DevOps solutions have a bright future. The worldwide DevOps industry is anticipated to grow at a compound annual growth rate (CAGR) of 24.7 percent from $2.90 billion in 2017 to $10.31 billion by 2023.
The rising need for quick app delivery is propelling the business forward, with companies aiming for both speed and quality.
However, there is a global lack of DevOps talent. As a result, DevOps engineers are well compensated, with Glassdoor predicting an annual salary of about $100,000.
Learning DevOps is a fantastic choice if you're searching for a career change or upgrade. Here are some of the greatest DevOps resources to start with, ranging from books to podcasts:
Who'd have guessed you'd be able to create a novel about DevOps? Gene Kim, Kevin Behr, and George Spafford clearly performed an outstanding job!
The Phoenix Project is a fantastic DevOps book. The plot follows an IT manager who is promoted to a senior position in a fictional firm named "Parts Unlimited." Then he's given a 90-day deadline to fix "The Phoenix Project," a failing and messed-up coding project that's critical to the company's future. If he fails, the CEO threatens to outsource the IT department and fire all of its employees.
As a result, he begins working on it with the assistance of certain board members. The most essential aspect of this is his philosophy, which he refers to as The Three Ways. It has three parts: expanding the feedback loop from right to left, and establishing and sustaining a culture of continuous deployment and learning.
This concept aids him in streamlining the department's process, improving communication and effectiveness, and enhancing the IT department's value to the organisation.
This is an excellent book for beginners, in my opinion.
This book, also from ThoughtWorks, focuses on the overall DevOps concept from a more technical standpoint. The ideas of Infrastructure as Code are covered in this book, as well as practical examples, dynamic infrastructure platforms, numerous cloud alternatives, tools, patterns, software engineering techniques, pipeline construction and management, and infrastructure management. Foundations, Patterns, and Practices are the three divisions that they are split into.
If you're looking for more books like this, check out ThoughtWorks' Evolutionary Architecture and Building Microservices.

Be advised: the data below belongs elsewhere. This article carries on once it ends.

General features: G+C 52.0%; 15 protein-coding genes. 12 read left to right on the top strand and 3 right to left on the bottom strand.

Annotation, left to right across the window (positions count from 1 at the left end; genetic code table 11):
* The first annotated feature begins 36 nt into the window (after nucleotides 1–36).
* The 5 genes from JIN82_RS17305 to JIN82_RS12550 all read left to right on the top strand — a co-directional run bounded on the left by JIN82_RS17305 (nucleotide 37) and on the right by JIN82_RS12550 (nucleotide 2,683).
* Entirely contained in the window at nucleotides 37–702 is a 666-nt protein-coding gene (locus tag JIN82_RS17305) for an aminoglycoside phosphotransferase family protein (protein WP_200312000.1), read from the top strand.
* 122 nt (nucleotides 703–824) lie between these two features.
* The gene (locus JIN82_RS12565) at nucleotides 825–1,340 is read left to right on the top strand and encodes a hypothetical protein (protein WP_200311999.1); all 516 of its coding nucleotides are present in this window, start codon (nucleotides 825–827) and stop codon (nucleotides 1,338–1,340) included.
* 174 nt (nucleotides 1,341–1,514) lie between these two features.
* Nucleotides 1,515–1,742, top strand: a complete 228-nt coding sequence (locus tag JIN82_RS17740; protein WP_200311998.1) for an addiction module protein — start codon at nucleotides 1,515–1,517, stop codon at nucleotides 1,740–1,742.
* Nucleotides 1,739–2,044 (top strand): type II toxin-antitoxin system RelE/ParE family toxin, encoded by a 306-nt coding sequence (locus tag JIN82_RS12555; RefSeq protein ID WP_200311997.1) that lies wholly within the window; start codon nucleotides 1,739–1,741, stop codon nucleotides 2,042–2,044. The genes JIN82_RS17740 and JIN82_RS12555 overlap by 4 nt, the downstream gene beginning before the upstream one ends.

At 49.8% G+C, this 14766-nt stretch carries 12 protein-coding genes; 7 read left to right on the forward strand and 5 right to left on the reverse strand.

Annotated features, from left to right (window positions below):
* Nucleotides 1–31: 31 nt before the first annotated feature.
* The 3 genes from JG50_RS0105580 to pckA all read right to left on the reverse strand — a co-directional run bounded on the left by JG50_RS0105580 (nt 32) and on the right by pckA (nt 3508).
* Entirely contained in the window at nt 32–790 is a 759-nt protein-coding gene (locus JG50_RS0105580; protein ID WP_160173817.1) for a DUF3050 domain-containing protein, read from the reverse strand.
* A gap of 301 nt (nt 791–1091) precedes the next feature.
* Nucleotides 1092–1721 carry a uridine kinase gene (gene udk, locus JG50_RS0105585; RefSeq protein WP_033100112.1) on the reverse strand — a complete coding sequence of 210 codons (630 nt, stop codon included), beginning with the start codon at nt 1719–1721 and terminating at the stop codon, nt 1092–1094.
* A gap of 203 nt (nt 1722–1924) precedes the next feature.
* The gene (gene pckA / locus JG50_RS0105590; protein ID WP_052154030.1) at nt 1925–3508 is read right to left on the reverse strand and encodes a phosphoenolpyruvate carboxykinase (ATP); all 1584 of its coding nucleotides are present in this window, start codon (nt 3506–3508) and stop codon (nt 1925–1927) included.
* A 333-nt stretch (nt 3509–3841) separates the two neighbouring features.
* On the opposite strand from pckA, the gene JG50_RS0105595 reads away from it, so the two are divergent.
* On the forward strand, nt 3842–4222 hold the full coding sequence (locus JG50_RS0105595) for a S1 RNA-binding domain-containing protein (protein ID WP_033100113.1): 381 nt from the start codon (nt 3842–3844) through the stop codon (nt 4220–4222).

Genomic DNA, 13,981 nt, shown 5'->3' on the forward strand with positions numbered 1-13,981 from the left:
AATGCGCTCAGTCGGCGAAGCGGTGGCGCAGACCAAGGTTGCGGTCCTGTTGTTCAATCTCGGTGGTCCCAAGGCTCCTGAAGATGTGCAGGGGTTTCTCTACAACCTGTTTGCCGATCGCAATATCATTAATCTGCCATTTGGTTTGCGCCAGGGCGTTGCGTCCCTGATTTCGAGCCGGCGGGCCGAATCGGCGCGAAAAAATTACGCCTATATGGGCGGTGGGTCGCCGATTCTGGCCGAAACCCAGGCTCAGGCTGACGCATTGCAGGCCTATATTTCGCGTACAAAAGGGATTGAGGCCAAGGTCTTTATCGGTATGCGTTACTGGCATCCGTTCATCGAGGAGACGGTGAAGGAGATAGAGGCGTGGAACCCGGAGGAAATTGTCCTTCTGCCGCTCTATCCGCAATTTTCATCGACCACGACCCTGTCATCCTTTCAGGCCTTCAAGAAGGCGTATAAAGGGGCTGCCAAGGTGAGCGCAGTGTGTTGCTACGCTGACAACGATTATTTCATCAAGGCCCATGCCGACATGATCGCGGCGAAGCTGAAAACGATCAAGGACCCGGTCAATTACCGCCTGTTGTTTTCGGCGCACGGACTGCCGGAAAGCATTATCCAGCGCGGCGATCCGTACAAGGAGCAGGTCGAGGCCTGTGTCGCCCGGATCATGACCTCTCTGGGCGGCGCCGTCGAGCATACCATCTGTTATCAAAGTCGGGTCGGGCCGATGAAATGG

This Udemy course has over 90,000 students who have given it a 4.5/5 rating. The course is totally free and includes video lectures lasting 2 hours and 10 minutes.
This course will teach you about DevOps and how it affects the IT industry. Basic DevOps vocabulary, the evolution of DevOps, the most significant procedures, the most often used technologies, and the most prominent DevOps and cloud providers will all be covered.
Another Udemy course, this one with over 190,000 students and a 4.7 average rating. You'll learn all you need to know about Docker and Kubernetes in 22 hours of video materials, even if you have no prior familiarity with these topics.
The course begins with a deep dive into the Docker world, covering all of the essential Docker concepts. Then you'll learn all you need to know about building up a continuous integration/delivery pipeline and putting it into action on Github and AWS.
Then you'll learn how to use Node, React, Redis, and Postgres to create a multi-container application. You should now be able to utilize single-container and multi-container apps on AWS.
Finally, you'll figure out how to set up a Kubernetes cluster. Setting up HTTPS on Kubernetes is also covered in this course.
Students praise the teacher's step-by-step explanations of all subjects in their evaluations. Overall, it's one of the greatest Udemy courses.
One of the most comprehensive DevOps courses available, aimed for more senior engineers, System Administrators, IT managers, IT operations members, and other IT professionals.
The professor explains how automation, configuration management, provisioning, and deployment may help enhance software delivery. Also discussed are Docker and Kubernetes.
Despite the fact that the course lasts around 4.5 hours, you may get a lot more out of it by attempting everything on your own. The professor even gives assistance to those who become stuck. Students also have a Facebook community where they ask and answer questions.
The Netflix Tech Blog is an excellent resource for learning "how they create code at Netflix." Developers share everything, even if it isn't related to DevOps. You'll discover how Netflix builds, maintains, and produces its system and engineering groups in this section.
One of their blogs, for example, discusses how they brought Netflix DevOps techniques to Windows, while another discusses their hexagonal design.
Although it may not be everyone's first pick, the DevOps SubReddit has a wealth of fascinating and valuable material for software developers. You'll find a lot of DevOps-related blog entries, articles, and news here.
Most importantly, you may interact with other DevOps aficionados and learn a lot from their expertise and experience, as well as share a lot of practical examples.
Joe Laha, Bridget Kromhout, Matt Stratton, Trever Hess, and Jessica Kerr present the podcast Arrested DevOps. They've produced over 170 episodes with the objective of assisting developers in developing processes and leading teams to get the most out of DevOps.
Listeners may learn more about DevOps methods, best tools, and integrations from a variety of interesting guest presenters from across the world. The episodes are released on a monthly basis and run around 40-45 minutes.